As oral health practitioners, being able to prescribe drugs as part of our clinical practice is a privilege.
To preserve this right practitioners must ensure they adhere to the relevant legislative requirements and meet all ethical principles, professional and practice standards that apply.
Council has considered several cases where prescribing has given rise to concern – these cases are a useful reminder about potential issues and provide an opportunity for practitioners to check their own practice in this area.
The practice of dentistry often requires using medication such as antibiotics, pain relief and sedation for our patients. A prescription is the request from the dentist to the pharmacist to dispense the required drugs, and is often given directly to the patient to take to their preferred pharmacist. However it is not always convenient or possible to give the patient their prescription, so an alternative is required.
Recently Dental Council received a notification from the Pharmacy Council, relating to concerns about a dental practitioner emailing a prescription to their patient. This notification from the Pharmacy Council arose from a Professional Conduct Committee of the Pharmacy Council investigating 37 pharmacists who dispensed allegedly fraudulent prescriptions to a particular patient of this practitioner over a four month period.
The patient involved presented to the practitioner in pain as an emergency. The cause of the pain was identified and options for treatment given. The patient consented to root canal treatment and in the interim, antibiotics and tramadol were prescribed because the patient said paracetamol was not working.
Ten days later, while the practitioner was away, the patient rang and explained that they had lost the prescription. The practice manager rang and spoke to the practitioner and it was agreed that a prescription would be emailed to the patient. The prescription was not signed. The patient presented copies of a single prescription, for Flagyl and 10X100mg Tramadol slow-release tablets at several pharmacies. 53 of the 60 prescriptions presented were unsigned.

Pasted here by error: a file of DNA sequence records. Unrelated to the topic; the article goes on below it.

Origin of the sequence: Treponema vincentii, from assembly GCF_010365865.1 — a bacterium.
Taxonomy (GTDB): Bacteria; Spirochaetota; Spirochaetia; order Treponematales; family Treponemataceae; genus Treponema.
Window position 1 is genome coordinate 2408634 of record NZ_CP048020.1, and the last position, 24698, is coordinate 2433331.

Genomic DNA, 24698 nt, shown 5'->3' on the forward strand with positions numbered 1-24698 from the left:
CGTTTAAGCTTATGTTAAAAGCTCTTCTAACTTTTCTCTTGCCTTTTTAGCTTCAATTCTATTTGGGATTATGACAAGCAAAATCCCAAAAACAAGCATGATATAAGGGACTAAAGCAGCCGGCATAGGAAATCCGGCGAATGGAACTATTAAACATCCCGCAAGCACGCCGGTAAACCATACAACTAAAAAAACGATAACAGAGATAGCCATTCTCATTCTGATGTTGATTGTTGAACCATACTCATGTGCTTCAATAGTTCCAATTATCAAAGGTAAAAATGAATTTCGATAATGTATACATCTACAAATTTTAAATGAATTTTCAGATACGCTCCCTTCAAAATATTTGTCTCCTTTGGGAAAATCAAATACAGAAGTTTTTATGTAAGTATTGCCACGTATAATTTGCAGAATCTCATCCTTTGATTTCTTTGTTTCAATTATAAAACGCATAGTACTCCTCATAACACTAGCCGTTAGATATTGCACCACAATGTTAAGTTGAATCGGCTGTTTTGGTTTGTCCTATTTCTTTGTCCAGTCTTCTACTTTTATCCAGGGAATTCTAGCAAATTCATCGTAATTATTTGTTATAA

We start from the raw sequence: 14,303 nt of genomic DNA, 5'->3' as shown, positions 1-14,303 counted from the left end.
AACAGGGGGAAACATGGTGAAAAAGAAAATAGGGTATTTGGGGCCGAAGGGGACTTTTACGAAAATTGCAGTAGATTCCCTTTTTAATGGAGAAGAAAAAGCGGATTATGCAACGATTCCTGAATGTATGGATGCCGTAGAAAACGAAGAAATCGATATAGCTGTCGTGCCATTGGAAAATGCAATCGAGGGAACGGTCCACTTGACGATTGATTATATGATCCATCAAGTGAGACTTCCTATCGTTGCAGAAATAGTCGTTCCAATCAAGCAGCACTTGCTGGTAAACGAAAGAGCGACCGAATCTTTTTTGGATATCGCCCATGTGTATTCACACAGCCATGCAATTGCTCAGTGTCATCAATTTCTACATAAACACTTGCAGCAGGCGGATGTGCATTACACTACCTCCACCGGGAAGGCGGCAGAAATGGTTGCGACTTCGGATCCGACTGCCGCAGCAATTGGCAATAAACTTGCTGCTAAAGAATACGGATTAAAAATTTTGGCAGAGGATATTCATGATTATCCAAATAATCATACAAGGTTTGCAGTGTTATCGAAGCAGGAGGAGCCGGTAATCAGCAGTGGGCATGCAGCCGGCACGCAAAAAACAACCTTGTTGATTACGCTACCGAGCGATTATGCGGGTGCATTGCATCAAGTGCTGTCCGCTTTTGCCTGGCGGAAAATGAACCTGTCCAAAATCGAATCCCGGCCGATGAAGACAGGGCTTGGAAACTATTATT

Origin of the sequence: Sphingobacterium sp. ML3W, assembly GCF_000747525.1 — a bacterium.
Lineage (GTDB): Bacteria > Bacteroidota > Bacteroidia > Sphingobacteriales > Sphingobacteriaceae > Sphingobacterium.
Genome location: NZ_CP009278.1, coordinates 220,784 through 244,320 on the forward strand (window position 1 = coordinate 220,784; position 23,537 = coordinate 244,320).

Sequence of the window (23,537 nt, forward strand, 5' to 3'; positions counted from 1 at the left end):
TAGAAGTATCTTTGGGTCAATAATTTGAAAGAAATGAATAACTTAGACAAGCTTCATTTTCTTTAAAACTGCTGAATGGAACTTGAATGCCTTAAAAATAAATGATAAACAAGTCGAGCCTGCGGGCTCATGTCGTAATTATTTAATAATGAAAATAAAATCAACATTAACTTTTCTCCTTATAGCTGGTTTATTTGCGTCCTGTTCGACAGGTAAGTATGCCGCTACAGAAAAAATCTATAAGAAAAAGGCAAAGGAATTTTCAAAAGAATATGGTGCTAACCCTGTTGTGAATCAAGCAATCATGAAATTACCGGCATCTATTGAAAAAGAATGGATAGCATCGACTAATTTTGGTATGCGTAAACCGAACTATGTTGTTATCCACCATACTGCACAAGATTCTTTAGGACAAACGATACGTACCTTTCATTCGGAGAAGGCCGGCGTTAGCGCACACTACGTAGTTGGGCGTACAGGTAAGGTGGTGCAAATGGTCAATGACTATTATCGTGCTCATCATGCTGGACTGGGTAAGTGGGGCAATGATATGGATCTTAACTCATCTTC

According to the Pharmacy Council this raises concern regarding the practitioner’s professional practice, specifically with respect to therapeutic oversight and the unlawful provision of a prescription to the patient.
When a patient needs to repeat their prescription, or has lost a prescription form, they often prefer to make their request by phone or email rather than pick up the prescription from your practice or arrange a follow up visit.
In these situations, it is preferable for you to contact the patient’s chosen pharmacist and submit the prescription form by email or fax to the pharmacist directly. When this process is followed you must then supply the signed original prescription to the pharmacist within seven days.
Concerns have been raised throughout various sectors in New Zealand recently about the availability of codeine and misuse of analgesics containing codeine, particularly as it can be converted into heroin using a process known as “home baking”.
Dental Council received a notification from a pharmacist about the amount of codeine prescribed by a practitioner in the pain management strategy for a specific patient.
According to the practitioner, the patient had stated that paracetamol and ibuprofen were not effective for their pain and insisted that codeine and tramadol were more successful. In this case, an analysis of the records indicated that the prescriptions matched the treatment provided. Once treatment was completed the prescriptions ceased.